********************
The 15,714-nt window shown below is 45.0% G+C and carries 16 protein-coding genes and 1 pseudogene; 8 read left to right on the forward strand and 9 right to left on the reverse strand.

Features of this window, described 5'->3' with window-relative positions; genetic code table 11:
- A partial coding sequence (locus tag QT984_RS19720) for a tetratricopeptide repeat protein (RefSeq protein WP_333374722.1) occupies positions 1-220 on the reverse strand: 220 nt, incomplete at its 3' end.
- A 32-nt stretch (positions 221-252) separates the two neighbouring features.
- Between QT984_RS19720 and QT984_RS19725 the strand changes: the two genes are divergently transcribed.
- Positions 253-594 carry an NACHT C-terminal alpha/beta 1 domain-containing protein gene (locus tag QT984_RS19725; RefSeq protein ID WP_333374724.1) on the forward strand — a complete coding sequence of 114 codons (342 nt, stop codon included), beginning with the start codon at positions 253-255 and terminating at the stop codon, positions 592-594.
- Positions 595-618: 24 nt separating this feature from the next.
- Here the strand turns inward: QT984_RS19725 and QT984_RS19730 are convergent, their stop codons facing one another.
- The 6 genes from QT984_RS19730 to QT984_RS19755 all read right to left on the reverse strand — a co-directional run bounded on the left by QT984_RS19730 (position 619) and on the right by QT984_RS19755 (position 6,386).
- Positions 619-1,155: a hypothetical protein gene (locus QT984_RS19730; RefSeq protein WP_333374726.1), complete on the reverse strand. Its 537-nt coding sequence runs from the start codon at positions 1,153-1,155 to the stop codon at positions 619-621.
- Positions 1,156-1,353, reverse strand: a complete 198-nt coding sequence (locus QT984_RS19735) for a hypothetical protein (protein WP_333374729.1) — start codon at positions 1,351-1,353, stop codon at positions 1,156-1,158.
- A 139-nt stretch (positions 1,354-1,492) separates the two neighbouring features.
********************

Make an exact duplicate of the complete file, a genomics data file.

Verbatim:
The 15,714-nt window shown below is 45.0% G+C and carries 16 protein-coding genes and 1 pseudogene; 8 read left to right on the forward strand and 9 right to left on the reverse strand.

Features of this window, described 5'->3' with window-relative positions; genetic code table 11:
- A partial coding sequence (locus tag QT984_RS19720) for a tetratricopeptide repeat protein (RefSeq protein WP_333374722.1) occupies positions 1-220 on the reverse strand: 220 nt, incomplete at its 3' end.
- A 32-nt stretch (positions 221-252) separates the two neighbouring features.
- Between QT984_RS19720 and QT984_RS19725 the strand changes: the two genes are divergently transcribed.
- Positions 253-594 carry an NACHT C-terminal alpha/beta 1 domain-containing protein gene (locus tag QT984_RS19725; RefSeq protein ID WP_333374724.1) on the forward strand — a complete coding sequence of 114 codons (342 nt, stop codon included), beginning with the start codon at positions 253-255 and terminating at the stop codon, positions 592-594.
- Positions 595-618: 24 nt separating this feature from the next.
- Here the strand turns inward: QT984_RS19725 and QT984_RS19730 are convergent, their stop codons facing one another.
- The 6 genes from QT984_RS19730 to QT984_RS19755 all read right to left on the reverse strand — a co-directional run bounded on the left by QT984_RS19730 (position 619) and on the right by QT984_RS19755 (position 6,386).
- Positions 619-1,155: a hypothetical protein gene (locus QT984_RS19730; RefSeq protein WP_333374726.1), complete on the reverse strand. Its 537-nt coding sequence runs from the start codon at positions 1,153-1,155 to the stop codon at positions 619-621.
- Positions 1,156-1,353, reverse strand: a complete 198-nt coding sequence (locus QT984_RS19735) for a hypothetical protein (protein WP_333374729.1) — start codon at positions 1,351-1,353, stop codon at positions 1,156-1,158.
- A 139-nt stretch (positions 1,354-1,492) separates the two neighbouring features.